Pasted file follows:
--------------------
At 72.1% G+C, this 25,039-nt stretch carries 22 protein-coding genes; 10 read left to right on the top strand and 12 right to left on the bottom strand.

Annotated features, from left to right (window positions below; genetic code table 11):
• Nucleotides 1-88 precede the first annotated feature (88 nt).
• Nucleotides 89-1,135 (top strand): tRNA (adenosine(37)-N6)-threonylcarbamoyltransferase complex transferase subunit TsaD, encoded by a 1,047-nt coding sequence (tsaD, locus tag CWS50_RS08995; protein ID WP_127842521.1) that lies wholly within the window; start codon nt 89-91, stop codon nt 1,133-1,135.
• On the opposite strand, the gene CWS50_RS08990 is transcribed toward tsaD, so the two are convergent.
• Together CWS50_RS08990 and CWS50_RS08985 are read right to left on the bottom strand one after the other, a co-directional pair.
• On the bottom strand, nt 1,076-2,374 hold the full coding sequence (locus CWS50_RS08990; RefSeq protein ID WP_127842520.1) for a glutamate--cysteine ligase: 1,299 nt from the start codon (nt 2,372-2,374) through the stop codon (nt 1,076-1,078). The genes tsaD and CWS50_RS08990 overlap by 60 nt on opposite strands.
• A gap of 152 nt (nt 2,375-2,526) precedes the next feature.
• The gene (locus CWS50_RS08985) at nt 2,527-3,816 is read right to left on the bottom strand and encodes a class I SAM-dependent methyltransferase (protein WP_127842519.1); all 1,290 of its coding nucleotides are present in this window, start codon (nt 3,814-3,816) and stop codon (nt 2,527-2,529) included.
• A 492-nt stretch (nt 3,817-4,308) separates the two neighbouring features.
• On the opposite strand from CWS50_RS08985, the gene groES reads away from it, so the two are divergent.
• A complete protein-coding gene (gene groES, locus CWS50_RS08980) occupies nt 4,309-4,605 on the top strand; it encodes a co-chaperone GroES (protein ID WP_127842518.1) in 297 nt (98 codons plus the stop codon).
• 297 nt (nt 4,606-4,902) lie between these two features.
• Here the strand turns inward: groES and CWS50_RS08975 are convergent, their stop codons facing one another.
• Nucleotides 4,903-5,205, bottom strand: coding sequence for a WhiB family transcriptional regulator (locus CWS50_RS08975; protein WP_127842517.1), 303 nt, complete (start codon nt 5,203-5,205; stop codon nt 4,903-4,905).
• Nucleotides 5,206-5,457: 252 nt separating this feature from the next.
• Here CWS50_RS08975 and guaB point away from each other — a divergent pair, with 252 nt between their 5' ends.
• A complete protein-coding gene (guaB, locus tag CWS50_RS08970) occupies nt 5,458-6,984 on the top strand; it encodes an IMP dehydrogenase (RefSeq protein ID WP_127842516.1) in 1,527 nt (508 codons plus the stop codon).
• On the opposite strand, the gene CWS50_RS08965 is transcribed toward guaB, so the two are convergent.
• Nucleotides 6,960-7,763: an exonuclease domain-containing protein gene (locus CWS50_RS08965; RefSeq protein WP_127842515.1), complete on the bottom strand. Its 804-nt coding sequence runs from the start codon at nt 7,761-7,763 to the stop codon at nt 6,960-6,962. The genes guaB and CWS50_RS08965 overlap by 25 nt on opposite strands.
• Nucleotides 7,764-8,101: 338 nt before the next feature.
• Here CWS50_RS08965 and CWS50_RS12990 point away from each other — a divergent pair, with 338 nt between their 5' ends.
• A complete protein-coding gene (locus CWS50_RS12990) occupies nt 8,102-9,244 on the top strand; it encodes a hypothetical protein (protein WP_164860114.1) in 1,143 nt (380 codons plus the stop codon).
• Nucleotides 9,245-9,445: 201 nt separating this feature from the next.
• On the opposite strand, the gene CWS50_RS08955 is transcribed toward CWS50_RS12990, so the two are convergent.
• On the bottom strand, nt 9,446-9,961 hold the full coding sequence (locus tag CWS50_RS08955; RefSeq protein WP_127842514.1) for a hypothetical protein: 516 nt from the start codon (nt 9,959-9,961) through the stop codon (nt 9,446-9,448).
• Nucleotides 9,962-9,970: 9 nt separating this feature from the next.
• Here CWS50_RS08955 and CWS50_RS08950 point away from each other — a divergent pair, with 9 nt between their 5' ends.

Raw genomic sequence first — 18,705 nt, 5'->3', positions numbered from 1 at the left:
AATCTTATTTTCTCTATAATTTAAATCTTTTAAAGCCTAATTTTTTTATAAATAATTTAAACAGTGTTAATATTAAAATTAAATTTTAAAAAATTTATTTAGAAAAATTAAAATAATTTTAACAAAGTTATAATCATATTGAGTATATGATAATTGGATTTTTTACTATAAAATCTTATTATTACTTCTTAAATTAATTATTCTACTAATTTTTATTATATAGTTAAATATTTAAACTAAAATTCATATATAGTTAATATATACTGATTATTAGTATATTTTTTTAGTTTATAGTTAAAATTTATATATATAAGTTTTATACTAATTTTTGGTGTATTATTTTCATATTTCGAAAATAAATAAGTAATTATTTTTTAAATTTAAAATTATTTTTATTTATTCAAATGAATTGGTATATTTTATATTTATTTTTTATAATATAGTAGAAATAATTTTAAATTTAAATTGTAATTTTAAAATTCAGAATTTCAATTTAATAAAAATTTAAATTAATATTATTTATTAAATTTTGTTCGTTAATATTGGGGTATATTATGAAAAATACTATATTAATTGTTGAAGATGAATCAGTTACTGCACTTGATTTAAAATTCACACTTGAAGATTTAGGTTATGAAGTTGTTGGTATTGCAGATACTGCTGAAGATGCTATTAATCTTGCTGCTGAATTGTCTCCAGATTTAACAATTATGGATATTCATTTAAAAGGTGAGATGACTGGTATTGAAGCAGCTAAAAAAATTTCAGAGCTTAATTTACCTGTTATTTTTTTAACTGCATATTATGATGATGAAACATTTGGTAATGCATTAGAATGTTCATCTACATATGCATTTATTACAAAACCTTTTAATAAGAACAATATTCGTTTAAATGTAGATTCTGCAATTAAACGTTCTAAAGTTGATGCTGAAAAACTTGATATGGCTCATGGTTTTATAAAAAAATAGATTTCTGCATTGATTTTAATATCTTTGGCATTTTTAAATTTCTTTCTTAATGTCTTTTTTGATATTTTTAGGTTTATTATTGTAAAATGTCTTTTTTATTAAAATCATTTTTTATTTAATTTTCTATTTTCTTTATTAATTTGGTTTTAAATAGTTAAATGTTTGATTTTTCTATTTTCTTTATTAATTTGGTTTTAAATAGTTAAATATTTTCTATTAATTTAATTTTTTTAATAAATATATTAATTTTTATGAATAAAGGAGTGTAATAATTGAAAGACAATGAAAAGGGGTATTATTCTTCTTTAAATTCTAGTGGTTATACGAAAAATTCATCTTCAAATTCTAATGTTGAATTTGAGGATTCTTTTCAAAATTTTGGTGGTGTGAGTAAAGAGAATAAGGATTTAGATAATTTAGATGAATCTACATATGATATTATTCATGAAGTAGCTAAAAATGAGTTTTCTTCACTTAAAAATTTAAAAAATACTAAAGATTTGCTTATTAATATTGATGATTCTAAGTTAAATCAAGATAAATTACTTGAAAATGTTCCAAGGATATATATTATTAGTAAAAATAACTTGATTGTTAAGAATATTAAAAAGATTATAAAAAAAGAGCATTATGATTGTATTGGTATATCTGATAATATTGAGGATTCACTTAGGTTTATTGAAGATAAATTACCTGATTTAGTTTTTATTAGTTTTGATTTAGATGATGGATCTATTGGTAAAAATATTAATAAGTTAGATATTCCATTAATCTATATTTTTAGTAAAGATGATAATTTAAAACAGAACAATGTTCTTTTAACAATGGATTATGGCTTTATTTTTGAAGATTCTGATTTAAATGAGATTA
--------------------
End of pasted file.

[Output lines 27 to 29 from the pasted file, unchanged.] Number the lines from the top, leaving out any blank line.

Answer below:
• Nucleotides 9,962-9,970: 9 nt separating this feature from the next.
• Here CWS50_RS08955 and CWS50_RS08950 point away from each other — a divergent pair, with 9 nt between their 5' ends.

Raw genomic sequence first — 18,705 nt, 5'->3', positions numbered from 1 at the left: